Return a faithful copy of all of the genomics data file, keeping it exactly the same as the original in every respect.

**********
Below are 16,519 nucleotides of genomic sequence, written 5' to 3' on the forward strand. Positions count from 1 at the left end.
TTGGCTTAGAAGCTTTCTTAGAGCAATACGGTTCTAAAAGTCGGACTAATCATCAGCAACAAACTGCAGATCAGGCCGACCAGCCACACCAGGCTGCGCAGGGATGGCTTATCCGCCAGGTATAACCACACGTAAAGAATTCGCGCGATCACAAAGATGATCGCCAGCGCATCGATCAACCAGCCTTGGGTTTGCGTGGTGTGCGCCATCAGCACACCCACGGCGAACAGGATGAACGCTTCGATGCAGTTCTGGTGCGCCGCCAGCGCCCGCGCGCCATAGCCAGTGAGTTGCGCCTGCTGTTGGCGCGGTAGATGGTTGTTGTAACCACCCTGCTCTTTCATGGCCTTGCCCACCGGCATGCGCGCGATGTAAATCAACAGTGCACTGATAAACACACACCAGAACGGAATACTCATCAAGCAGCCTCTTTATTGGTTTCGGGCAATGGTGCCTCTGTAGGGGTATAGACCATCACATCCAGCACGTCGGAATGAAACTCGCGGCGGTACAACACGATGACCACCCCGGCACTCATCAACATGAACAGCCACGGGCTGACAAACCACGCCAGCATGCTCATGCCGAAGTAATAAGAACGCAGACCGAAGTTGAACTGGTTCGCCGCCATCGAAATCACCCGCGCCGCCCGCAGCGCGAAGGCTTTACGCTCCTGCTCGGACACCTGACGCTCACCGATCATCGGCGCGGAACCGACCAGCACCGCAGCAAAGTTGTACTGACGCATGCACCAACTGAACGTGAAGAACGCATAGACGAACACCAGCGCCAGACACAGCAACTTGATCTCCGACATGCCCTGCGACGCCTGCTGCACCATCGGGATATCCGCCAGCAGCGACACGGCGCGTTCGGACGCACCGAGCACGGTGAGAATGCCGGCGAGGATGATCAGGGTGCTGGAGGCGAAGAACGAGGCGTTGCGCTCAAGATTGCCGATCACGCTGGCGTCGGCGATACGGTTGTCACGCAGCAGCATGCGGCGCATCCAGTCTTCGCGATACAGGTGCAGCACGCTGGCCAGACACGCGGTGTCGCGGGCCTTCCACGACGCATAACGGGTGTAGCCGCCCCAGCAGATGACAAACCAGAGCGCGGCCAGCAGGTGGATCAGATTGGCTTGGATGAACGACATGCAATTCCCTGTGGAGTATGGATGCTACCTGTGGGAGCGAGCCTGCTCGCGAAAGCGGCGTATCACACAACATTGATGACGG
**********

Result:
Below are 16,519 nucleotides of genomic sequence, written 5' to 3' on the forward strand. Positions count from 1 at the left end.
TTGGCTTAGAAGCTTTCTTAGAGCAATACGGTTCTAAAAGTCGGACTAATCATCAGCAACAAACTGCAGATCAGGCCGACCAGCCACACCAGGCTGCGCAGGGATGGCTTATCCGCCAGGTATAACCACACGTAAAGAATTCGCGCGATCACAAAGATGATCGCCAGCGCATCGATCAACCAGCCTTGGGTTTGCGTGGTGTGCGCCATCAGCACACCCACGGCGAACAGGATGAACGCTTCGATGCAGTTCTGGTGCGCCGCCAGCGCCCGCGCGCCATAGCCAGTGAGTTGCGCCTGCTGTTGGCGCGGTAGATGGTTGTTGTAACCACCCTGCTCTTTCATGGCCTTGCCCACCGGCATGCGCGCGATGTAAATCAACAGTGCACTGATAAACACACACCAGAACGGAATACTCATCAAGCAGCCTCTTTATTGGTTTCGGGCAATGGTGCCTCTGTAGGGGTATAGACCATCACATCCAGCACGTCGGAATGAAACTCGCGGCGGTACAACACGATGACCACCCCGGCACTCATCAACATGAACAGCCACGGGCTGACAAACCACGCCAGCATGCTCATGCCGAAGTAATAAGAACGCAGACCGAAGTTGAACTGGTTCGCCGCCATCGAAATCACCCGCGCCGCCCGCAGCGCGAAGGCTTTACGCTCCTGCTCGGACACCTGACGCTCACCGATCATCGGCGCGGAACCGACCAGCACCGCAGCAAAGTTGTACTGACGCATGCACCAACTGAACGTGAAGAACGCATAGACGAACACCAGCGCCAGACACAGCAACTTGATCTCCGACATGCCCTGCGACGCCTGCTGCACCATCGGGATATCCGCCAGCAGCGACACGGCGCGTTCGGACGCACCGAGCACGGTGAGAATGCCGGCGAGGATGATCAGGGTGCTGGAGGCGAAGAACGAGGCGTTGCGCTCAAGATTGCCGATCACGCTGGCGTCGGCGATACGGTTGTCACGCAGCAGCATGCGGCGCATCCAGTCTTCGCGATACAGGTGCAGCACGCTGGCCAGACACGCGGTGTCGCGGGCCTTCCACGACGCATAACGGGTGTAGCCGCCCCAGCAGATGACAAACCAGAGCGCGGCCAGCAGGTGGATCAGATTGGCTTGGATGAACGACATGCAATTCCCTGTGGAGTATGGATGCTACCTGTGGGAGCGAGCCTGCTCGCGAAAGCGGCGTATCACACAACATTGATGACGG